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The Ache – Guayaki are indigenous hunter-gatherers from the tropical forests of eastern Paraguay.

They call themselves “Ache”, which means “people”. The word “Guayaki” is better known and represents an insulting term, meaning  » the rabid rats”.

Their spiritual beliefs place in a central place, Berendy, a deity associated with the roaring meteors.

When someone dies, the death is immediately announced by a woman and than spread among all the village’s women. The body is prepared carefully: first bent in a fetal position, the legs brought back against the chest, the forehead placed on the knees, the elbows close to the body and firmly bound by a liana.

The deceased’s hands are pressed against his temples, the fingers slightly spread, the phalanges folded, and to best maintain this position, the wrists and the head are surrounded with a liana.

The corpse is buried only after the end of this procedure.

Far away from the camp, they dig a small diameter pit, deep and oval shaped. The body is placed inside, kneeling position, face towards the ground.

Two mats protect the dead from the ground contact: one is installed at the bottom of the pit and the other above the body.

Precipitately and without specific ceremonies, they abandon the camp (while bringing along objects that once belonged to the deceased: the bows and arrows for a man, the basket and the mats, for a woman).

They leave with the aim of avoiding to the group, and more precisely to the family, any inconvenience caused by the dead’s ghost, who can henceforth haunt the forest and persecute the Aches.

Dwelling Ache-Guayaki

The burial is only the first step in the ritual.

Later, when they feel that the corpse is completly decomposed, they return to the exact place where the body was placed and start performing the second phase of the ritual. They open the tomb and remove the skull, carefully avoiding touching it. Then, they put the skull on the ground and break it with bows. At the end they burn the remains.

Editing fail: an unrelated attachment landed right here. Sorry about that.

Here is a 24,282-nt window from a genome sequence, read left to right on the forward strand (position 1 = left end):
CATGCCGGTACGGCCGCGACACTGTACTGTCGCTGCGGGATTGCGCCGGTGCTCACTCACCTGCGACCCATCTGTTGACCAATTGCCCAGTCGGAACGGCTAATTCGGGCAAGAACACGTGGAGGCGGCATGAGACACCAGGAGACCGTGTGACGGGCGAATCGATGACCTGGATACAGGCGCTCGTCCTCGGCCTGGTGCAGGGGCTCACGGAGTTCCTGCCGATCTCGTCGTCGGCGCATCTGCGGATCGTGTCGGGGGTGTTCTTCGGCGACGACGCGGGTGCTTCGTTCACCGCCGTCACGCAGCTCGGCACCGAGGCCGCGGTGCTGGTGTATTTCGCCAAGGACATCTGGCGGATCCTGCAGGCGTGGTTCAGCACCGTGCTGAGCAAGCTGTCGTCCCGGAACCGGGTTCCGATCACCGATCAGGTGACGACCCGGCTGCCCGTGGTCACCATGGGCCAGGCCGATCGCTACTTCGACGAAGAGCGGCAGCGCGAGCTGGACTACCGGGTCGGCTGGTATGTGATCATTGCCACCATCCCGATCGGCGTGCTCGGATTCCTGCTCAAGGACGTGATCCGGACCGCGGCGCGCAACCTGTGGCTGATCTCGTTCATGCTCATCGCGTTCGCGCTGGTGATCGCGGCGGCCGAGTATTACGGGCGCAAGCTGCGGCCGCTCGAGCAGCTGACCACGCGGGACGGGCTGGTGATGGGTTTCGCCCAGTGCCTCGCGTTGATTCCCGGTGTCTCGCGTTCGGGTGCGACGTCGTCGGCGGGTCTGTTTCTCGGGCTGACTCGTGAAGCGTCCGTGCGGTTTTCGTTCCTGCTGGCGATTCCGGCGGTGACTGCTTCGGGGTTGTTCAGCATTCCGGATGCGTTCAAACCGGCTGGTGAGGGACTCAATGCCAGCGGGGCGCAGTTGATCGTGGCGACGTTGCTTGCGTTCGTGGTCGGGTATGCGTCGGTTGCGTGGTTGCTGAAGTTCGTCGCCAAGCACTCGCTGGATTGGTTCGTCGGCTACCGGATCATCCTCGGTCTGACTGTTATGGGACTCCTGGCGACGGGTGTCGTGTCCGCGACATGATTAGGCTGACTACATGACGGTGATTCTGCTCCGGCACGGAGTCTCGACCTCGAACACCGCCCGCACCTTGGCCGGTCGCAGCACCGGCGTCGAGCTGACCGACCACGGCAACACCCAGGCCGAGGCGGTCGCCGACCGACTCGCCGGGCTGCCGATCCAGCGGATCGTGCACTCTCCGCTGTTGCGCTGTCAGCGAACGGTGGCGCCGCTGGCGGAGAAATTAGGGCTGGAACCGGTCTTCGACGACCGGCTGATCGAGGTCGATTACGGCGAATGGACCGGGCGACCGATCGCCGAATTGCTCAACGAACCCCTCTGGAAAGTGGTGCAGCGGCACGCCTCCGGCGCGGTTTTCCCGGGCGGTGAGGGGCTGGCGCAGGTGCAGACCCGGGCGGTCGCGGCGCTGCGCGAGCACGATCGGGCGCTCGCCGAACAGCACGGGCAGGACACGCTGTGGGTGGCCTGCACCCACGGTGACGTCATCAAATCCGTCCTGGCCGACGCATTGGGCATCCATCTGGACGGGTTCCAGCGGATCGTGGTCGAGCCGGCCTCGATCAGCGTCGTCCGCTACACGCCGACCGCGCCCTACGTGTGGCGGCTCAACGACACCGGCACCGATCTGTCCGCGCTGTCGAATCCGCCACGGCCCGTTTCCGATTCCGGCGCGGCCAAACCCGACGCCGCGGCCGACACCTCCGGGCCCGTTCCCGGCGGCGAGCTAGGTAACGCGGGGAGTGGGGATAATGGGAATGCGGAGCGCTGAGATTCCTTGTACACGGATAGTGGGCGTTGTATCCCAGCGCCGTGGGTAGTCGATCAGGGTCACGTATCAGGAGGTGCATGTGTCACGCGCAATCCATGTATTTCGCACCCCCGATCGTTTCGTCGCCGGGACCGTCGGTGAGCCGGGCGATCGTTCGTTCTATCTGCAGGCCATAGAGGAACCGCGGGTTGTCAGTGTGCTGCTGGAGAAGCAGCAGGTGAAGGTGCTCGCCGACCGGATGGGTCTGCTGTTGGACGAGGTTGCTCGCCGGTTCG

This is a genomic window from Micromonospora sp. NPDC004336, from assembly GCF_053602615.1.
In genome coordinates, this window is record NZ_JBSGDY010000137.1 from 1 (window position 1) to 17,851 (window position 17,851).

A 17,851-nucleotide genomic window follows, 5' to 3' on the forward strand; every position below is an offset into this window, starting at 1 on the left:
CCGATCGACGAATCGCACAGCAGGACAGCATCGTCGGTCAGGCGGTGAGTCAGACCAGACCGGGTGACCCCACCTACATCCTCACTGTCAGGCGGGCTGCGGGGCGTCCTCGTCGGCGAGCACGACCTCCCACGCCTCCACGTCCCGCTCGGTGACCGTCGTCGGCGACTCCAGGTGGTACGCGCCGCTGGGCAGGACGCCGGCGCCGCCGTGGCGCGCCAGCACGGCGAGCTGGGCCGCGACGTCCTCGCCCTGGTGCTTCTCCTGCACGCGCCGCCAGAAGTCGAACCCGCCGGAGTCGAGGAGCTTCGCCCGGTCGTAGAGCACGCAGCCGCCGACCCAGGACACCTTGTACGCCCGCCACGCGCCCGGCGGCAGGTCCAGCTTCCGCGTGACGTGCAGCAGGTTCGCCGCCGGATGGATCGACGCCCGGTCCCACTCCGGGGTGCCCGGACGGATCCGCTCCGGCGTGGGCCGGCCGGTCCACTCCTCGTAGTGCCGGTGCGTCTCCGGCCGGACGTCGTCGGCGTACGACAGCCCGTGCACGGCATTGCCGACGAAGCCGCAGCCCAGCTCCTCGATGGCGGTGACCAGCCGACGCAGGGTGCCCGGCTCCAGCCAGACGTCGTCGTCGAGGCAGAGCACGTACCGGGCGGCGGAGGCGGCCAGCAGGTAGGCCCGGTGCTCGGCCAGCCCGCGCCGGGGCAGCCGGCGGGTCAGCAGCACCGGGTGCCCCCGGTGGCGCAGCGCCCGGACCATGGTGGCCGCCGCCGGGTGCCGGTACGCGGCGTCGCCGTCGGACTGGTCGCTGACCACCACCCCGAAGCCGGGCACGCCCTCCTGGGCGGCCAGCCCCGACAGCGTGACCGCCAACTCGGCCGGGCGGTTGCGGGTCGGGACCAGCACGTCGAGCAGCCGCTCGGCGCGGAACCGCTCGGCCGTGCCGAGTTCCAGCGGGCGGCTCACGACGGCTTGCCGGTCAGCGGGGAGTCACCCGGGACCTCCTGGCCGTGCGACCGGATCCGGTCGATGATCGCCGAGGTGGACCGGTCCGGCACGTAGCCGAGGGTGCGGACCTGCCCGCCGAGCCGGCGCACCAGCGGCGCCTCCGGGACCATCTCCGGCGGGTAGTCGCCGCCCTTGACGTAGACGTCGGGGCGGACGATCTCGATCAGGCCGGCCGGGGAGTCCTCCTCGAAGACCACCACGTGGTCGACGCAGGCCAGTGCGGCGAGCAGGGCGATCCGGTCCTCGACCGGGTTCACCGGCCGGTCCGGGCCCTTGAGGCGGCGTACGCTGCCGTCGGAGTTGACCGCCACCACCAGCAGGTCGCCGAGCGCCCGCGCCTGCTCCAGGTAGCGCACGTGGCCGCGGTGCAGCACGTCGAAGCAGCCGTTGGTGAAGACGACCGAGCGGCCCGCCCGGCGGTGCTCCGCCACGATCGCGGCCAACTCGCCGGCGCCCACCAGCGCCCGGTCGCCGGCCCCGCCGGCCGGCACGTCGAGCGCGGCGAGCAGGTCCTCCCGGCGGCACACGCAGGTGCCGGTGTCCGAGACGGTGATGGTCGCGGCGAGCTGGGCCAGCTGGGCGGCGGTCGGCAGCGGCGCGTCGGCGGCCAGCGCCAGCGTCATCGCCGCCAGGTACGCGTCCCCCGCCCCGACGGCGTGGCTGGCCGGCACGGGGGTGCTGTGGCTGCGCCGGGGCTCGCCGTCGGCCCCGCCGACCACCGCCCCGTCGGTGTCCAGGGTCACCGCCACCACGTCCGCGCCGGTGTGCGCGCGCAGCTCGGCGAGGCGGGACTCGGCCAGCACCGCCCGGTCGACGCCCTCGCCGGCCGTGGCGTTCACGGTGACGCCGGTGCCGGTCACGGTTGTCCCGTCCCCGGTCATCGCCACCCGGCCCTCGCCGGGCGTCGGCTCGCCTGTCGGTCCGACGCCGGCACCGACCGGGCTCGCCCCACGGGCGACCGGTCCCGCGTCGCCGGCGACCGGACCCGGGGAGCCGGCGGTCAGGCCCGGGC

Whatever the circumstances of death, they always proceed with the adult’s skull hiting.

Ache-Guayaki People

Sometimes, the sick or elderly who cannot keep the rhythm of displacements are abandoned along the way. The group light the fire and leave them there, in prey to the jaguars or the vultures.

Two or three days later, the hunter (the husband, the son, or brother) returns to the exact place where they have abandoned the person, and if he discovers a devoured corpse with the skull exposed, he immediately breaks the skull.

The Ache fear particularly this type of death, which is not only brutal but not followed by any ritual.

Among the Guayaki, after the death of a mature hunter or warrior, one of his companions must honor the deceased by avenging him. The injustice experienced by the hunter when he died has to be compensated.

To accomplish that mission, they kill a child, usually a girl, who may be the dead’s child.

Ache-Guayaki People

Breaking and burning the skull are the last acts performed toward the dead. As we have already explained, they perform a first temporary burial for the decomposition period, then collect certain bones, representing the soul’s seat.

The bones are carefully collected, stripped of the pieces of flesh that can still adhere to them, washed, sometimes painted, and adorned with feathers, gathered in a container, and finally carried with great pomp to their final burial place.

They don’t perform specific ceremonies for the temporary burial. That is phase ephemeral.

The dead’s body is often buried at the ground level. They water that sort of tomb frequently to hasten the decomposition process.

The solemnities and other ceremonies are organized mainly during the second phase of the rite.

Sources :

Hélène Clastres, Rites funéraires Guayaki, Journal de la société des américanistes, 1968 (

Pierre Clastres, Chronique des Indiens Guayaki, Terre Humaine poche, 2001

Wikipedia, Guayaki  (

Bruno Boulestin, Pourquoi donc tous ces chasseurs-cueilleurs font-ils des tombes doubles, Bulletin de la Société préhistorique française, 2018 (

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Spiritualité Autochtone